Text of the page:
Will DelVal Residents Purchase Organic Turkeys for Thanksgiving Amid Rising Food Prices?
With Thanksgiving almost upon us, will families splurge on organic turkeys instead of regular ones for the iconic meal.
Inflation has been rising in the Delaware Valley and throughout the U.S. Some families are concerned about whether they can afford to have this alternative turkey. For example, at Whole Foods Market, an Organic Heirloom Whole Turkey is $4.99/lb but offers a discounted price of $2.49/lb for Amazon Prime members.
While most families usually purchase traditional turkeys for Thanksgiving, many stores, including Giant, make sure they have enough in stock well before the holiday season.
“We start working on our turkey order early in the year to make sure we are set to meet the needs of our customers and ordered more turkeys than we sold last year, so we are confident in our supply,” Ashley Flower, spokeswoman for The Giant Company, told PennLive.
DelVal residents also must consider purchasing other side dishes for Thanksgiving. According to a study, Pennsylvania’s spicy candied sweet potatoes (which requires canned sweet potatoes, pecans, pumpkin pie spice, mini marshmallows, and orange juice concentrate) are 10.49 percent more expensive this year. This famous side dish now costs $30.97 this year, compared to $27.72 last year.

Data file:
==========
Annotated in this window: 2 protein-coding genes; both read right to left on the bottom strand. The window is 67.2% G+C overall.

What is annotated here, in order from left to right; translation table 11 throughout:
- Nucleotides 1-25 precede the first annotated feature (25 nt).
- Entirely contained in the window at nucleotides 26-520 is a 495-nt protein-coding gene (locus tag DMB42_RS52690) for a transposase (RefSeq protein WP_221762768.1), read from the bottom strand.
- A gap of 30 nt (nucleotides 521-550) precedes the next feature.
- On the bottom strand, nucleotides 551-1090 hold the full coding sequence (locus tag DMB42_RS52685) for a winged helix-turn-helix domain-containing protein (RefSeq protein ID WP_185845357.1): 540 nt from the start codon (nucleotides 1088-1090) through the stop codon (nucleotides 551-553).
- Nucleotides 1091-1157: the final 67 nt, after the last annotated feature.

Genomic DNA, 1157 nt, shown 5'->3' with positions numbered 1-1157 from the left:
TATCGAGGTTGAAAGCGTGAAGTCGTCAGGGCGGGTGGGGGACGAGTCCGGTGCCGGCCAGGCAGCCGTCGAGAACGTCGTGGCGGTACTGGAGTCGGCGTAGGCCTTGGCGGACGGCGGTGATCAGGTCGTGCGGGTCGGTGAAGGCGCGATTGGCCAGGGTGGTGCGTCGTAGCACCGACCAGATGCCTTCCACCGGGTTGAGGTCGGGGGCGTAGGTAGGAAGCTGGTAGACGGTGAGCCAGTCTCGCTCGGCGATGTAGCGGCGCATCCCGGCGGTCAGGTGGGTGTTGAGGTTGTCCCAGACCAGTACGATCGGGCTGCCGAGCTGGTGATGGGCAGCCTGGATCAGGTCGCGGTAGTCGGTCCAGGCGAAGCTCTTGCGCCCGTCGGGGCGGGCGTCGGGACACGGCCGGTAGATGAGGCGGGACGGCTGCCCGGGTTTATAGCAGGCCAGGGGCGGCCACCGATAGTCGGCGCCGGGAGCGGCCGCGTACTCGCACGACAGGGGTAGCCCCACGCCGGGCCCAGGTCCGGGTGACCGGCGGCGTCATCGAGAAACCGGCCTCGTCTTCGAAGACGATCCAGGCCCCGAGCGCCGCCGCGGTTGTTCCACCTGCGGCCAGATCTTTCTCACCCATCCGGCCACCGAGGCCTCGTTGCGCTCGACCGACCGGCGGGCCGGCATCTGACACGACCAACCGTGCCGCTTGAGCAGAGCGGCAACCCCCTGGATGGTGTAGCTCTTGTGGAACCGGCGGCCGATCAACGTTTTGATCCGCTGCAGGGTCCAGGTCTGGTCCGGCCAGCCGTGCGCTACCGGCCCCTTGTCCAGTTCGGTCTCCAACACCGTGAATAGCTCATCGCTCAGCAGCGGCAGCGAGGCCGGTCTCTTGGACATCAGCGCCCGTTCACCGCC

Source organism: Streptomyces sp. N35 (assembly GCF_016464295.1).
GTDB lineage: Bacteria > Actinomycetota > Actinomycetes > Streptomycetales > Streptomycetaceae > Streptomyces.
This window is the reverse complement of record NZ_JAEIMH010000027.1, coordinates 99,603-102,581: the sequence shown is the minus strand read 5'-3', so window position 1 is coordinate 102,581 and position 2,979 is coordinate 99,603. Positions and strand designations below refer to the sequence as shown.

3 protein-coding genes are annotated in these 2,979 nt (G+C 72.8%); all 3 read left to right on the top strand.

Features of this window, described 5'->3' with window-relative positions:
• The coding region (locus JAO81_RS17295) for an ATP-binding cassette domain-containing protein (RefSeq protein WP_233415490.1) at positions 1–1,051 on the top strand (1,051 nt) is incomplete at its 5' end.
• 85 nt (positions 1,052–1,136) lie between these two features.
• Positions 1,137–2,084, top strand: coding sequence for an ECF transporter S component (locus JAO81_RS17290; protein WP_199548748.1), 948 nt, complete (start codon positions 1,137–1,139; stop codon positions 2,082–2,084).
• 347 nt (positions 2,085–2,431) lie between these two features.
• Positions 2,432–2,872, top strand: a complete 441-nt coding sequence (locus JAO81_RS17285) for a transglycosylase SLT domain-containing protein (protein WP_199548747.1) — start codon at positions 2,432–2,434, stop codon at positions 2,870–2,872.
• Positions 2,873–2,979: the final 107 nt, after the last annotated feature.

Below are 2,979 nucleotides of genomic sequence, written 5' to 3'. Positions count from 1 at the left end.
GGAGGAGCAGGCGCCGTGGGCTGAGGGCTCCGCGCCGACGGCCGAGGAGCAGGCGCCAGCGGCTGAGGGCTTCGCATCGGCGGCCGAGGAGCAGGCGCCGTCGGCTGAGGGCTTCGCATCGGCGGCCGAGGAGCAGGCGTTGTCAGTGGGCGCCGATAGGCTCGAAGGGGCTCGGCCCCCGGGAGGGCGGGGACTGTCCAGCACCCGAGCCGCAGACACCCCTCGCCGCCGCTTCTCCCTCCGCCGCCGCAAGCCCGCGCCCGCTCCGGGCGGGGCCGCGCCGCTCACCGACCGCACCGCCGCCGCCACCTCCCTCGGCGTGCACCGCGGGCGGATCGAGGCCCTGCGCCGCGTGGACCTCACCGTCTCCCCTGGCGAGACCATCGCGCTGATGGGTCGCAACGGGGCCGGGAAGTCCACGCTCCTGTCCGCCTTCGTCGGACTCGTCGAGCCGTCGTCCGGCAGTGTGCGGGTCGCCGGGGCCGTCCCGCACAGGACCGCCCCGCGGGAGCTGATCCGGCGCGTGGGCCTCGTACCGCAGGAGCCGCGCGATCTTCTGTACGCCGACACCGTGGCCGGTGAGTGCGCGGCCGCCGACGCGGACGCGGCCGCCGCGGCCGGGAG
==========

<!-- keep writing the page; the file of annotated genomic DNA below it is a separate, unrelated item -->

While the pandemic impacted the past two Thanksgivings, some families may wait another year to host a large gathering because of the increase in food costs.
Inflation has wreaked havoc on food prices across the country, with a rise of 11.2 percent for all food costs this September compared to last year. The cost of groceries, in particular soaring by 13 percent, and for this reason, it appears families will sacrifice some of their usual traditional dishes or reduce how many people will be invited to this year’s meal. That is, according to a comprehensive study by Usko, a new free app that lets users analyze their Amazon spending and see how much products they regularly purchase have gone up due to inflation.
The company identified signature Thanksgiving dishes from each state and then broke down the ingredients for each to determine how much more each dish would cost this year compared to last year.
A survey of 1,000 respondents by Usko also revealed that over 21 percent of people believe the higher cost of ingredients would impact their plans this Thanksgiving. Indeed, for those wondering how much they spend either in-store or on sites like Amazon, a quick comparison with last year’s bank statement will likely prompt them to make changes to this year’s Thanksgiving meal. Those respondents also said they would be prepared to cancel the traditional Thanksgiving menu and choose a cheaper and low-cost meal instead.
In addition, over a third of those hosting Thanksgiving, this November plan to invite fewer guests to save money. Of those who are cooking, 68 percent also say they expect to have fewer leftovers this year, given the increasing food.
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